Prolonging the GOP race could come at heavy price
For the last several months, conservatives have rebelled against idea of Mitt Romney winning the Republican Party’s presidential nomination. The reasoning various, but the substantive concerns are that he has no core convictions given the frequency in which he changes positions and also that his core legislative achievement, RomneyCare, served as the blueprint for ObamaCare.
During the course of the campaign, several candidates have been driven by conservative and Tea Party support, but have all fallen back to Earth for various reasons, including lack of experience, understanding of policy basics or uninspiring campaigns. Michele Bachmann, Herman Cain, and Rick Perry have all been a vehicle for the anti-Romney vote. However, we’re now in February, four states have gone to the polls, and that trio is longer in the race.
Newt Gingrich and Rick Santorum have been vying for conservative support, but neither have been able to win over enough support long enough to do any significant damage. And while Romney doesn’t have the nomination locked up, there is little doubt that he is the frontrunner. That’s not to say his nomination is inevitable, but it certainly seems likely.
For their part, anti-Romney conservatives, a significant chunk of the Republican base, continues to fight back against this in hopes of dragging out the primary process until the summer. However, conservatives are running into a couple of problems that may be a recipe for disaster come November.
Politico noted yesterday that so-called Super PACs backing presidential candidates are raking in money while congressional PAC are struggling to raise funds to buy ads or mailings in states or districts where vulnerable candidates/incumbents are running. Moreover, several solid fiscal conservatives reported less than stellar numbers in the most recent fundraising period.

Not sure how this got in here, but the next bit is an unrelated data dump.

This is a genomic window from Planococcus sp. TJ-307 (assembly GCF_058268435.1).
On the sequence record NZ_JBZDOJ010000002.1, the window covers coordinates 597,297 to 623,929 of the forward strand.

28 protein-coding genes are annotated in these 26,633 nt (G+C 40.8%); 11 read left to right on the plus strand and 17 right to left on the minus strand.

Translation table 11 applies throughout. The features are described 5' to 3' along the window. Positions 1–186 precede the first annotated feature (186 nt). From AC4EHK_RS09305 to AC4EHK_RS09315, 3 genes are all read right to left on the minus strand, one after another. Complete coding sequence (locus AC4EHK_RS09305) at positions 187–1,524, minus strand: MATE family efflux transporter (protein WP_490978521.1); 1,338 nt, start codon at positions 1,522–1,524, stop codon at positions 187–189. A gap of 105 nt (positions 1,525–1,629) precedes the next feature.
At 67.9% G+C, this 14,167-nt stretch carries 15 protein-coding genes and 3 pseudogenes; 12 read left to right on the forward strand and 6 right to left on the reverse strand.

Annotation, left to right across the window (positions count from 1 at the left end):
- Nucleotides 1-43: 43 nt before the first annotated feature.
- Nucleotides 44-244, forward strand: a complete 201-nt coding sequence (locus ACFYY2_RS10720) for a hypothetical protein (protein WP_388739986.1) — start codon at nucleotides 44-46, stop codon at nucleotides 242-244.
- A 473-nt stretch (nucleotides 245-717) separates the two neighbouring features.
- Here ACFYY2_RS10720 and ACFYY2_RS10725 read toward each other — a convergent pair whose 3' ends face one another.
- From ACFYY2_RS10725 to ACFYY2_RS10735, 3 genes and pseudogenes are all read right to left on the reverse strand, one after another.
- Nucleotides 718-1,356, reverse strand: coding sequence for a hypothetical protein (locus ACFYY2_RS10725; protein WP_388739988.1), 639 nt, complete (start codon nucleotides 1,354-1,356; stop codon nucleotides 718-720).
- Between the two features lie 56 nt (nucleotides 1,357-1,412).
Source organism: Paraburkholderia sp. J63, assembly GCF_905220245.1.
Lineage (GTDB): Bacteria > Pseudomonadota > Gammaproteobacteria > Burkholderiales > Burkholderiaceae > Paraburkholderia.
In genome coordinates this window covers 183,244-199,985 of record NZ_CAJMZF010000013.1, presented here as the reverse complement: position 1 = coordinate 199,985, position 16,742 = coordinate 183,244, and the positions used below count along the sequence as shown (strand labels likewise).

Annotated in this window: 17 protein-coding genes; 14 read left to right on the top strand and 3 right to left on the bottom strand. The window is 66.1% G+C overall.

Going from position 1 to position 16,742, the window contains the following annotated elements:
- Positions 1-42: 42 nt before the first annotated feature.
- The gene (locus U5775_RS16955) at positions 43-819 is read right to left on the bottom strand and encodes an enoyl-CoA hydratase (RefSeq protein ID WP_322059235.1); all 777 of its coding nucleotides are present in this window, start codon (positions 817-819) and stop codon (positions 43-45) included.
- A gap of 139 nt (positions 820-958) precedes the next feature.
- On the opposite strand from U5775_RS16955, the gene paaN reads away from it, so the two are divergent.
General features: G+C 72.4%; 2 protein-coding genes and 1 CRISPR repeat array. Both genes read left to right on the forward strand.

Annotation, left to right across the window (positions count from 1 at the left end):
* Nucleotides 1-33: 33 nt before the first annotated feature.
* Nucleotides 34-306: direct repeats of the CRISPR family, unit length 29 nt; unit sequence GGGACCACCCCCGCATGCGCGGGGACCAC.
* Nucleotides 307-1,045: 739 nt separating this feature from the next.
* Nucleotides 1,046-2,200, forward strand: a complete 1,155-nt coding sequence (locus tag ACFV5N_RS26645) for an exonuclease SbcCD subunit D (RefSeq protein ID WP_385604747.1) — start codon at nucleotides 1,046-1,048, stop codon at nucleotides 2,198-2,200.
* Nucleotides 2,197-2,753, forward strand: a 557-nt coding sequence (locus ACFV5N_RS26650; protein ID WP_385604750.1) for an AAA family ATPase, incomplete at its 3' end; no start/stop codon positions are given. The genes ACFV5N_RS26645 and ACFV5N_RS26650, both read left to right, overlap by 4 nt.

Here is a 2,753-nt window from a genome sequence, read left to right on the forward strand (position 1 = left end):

Remember, the presidential race isn’t the only thing that matters this fall. While odds are against the GOP losing control of the House of Representatives, it certainly isn’t beyond the realm of possibility that Democrats could win back control. And while many political observers concede that Democrats may well lose the Senate, it is anything but a certainty.
Many are quick to point out that Romney isn’t likely to beat Obama. I tend to agree, but it’s absurd to suggest that Gingrich or Santorum have a better shot — in fact, polls indicate that they would lose soundly). The only other candidate besides Romney that performs well against Obama is Ron Paul, but his non-interventionist views are, unfortunately, too much for most conservatives.
Gingrich and Santorum, like Romney, are far from being advocates of limited government. It’s hard to understand why fighting against Romney — ostensibly for the equally unprincipled Gingrich and/or Santorum — is hill any conservative would want die on.
Getting too caught up in the presidential race, prolonging it by any longer than necessary, may well put many principled fiscal conservatives behind in very important congressional bids and threaten to undo many of the gains made in 2010.
I’m not saying that conservatives shouldn’t care about the presidential race, but House and Senate races on the ballot this fall should be the most pressing concern since they will have a much more important role to play, either by keeping Obama in check should he win re-election or steering the new Republican president towards sound fiscal ideas.
This obsession with destroying Mitt Romney in the name of conservatism may well be suicide for the Republican Party in 2012.